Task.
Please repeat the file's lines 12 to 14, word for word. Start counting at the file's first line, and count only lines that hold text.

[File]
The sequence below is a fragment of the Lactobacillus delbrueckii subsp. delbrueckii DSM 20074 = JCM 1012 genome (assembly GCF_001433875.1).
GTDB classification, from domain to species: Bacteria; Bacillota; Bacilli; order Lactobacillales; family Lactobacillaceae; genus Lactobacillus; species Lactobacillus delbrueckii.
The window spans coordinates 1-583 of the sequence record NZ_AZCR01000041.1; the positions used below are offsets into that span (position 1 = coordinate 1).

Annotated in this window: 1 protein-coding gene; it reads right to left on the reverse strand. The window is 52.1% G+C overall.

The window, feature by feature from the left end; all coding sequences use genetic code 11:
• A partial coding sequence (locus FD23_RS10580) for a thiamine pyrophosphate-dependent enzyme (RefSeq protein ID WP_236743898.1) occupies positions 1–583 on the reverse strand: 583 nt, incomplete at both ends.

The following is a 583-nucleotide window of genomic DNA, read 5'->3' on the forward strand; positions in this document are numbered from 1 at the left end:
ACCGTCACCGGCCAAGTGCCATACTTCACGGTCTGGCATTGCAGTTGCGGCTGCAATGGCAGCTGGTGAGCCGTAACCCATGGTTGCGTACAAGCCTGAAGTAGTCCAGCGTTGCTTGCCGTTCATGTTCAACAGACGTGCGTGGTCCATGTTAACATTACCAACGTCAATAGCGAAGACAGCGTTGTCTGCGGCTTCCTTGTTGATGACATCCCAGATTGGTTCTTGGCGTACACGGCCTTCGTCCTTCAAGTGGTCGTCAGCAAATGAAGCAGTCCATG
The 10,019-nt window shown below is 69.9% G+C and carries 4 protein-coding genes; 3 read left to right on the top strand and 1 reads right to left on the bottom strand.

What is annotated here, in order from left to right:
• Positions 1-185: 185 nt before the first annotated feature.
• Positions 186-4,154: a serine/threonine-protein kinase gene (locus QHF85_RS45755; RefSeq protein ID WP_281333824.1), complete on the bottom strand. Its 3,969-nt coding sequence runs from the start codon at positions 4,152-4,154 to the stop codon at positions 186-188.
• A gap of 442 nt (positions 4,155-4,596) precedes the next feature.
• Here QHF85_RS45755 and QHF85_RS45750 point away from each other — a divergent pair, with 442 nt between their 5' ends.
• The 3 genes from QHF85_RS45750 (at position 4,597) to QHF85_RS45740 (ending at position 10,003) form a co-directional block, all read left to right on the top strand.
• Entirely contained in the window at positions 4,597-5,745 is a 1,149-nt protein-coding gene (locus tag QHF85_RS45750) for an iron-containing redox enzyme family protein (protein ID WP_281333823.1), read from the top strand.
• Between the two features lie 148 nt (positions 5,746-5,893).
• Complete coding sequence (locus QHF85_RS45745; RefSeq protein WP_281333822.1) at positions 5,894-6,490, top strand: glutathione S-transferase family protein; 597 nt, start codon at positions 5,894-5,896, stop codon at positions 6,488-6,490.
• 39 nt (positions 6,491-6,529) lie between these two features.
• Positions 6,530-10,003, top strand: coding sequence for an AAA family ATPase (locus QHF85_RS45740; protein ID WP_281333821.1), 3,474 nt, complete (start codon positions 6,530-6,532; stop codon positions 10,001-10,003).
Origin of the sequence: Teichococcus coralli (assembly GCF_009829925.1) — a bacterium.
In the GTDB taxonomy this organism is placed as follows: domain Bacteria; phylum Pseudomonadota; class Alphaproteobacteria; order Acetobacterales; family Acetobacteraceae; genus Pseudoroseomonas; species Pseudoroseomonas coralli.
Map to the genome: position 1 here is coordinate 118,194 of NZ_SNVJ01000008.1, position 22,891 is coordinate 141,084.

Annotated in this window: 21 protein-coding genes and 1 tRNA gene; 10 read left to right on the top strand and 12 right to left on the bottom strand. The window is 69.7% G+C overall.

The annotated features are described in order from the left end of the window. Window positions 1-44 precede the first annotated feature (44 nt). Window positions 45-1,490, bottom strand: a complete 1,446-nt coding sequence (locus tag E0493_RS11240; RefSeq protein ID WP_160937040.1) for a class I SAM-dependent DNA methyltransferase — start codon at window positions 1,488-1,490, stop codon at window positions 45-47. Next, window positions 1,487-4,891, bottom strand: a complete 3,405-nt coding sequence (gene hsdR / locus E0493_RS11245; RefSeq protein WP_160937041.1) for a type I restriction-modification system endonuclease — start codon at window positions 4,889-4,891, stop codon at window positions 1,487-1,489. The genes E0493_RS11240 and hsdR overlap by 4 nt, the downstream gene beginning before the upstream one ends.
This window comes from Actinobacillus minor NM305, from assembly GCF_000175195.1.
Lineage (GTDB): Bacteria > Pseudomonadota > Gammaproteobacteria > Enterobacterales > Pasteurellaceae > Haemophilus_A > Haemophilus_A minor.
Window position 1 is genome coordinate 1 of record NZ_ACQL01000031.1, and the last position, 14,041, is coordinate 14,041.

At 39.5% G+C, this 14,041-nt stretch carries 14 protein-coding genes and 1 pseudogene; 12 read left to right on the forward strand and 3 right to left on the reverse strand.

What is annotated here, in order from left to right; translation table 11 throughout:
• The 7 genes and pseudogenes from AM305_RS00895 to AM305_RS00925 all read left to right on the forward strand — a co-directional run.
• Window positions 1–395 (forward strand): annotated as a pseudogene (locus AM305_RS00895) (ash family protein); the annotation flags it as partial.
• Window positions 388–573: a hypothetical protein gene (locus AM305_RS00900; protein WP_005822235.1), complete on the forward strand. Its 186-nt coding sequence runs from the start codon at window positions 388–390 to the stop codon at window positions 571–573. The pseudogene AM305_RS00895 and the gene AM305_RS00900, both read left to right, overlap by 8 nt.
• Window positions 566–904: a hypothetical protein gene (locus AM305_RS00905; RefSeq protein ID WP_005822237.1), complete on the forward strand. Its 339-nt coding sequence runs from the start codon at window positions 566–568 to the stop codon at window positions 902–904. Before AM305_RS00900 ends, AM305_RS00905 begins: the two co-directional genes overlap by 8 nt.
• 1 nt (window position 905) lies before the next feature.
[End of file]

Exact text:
• Positions 186-4,154: a serine/threonine-protein kinase gene (locus QHF85_RS45755; RefSeq protein ID WP_281333824.1), complete on the bottom strand. Its 3,969-nt coding sequence runs from the start codon at positions 4,152-4,154 to the stop codon at positions 186-188.
• A gap of 442 nt (positions 4,155-4,596) precedes the next feature.
• Here QHF85_RS45755 and QHF85_RS45750 point away from each other — a divergent pair, with 442 nt between their 5' ends.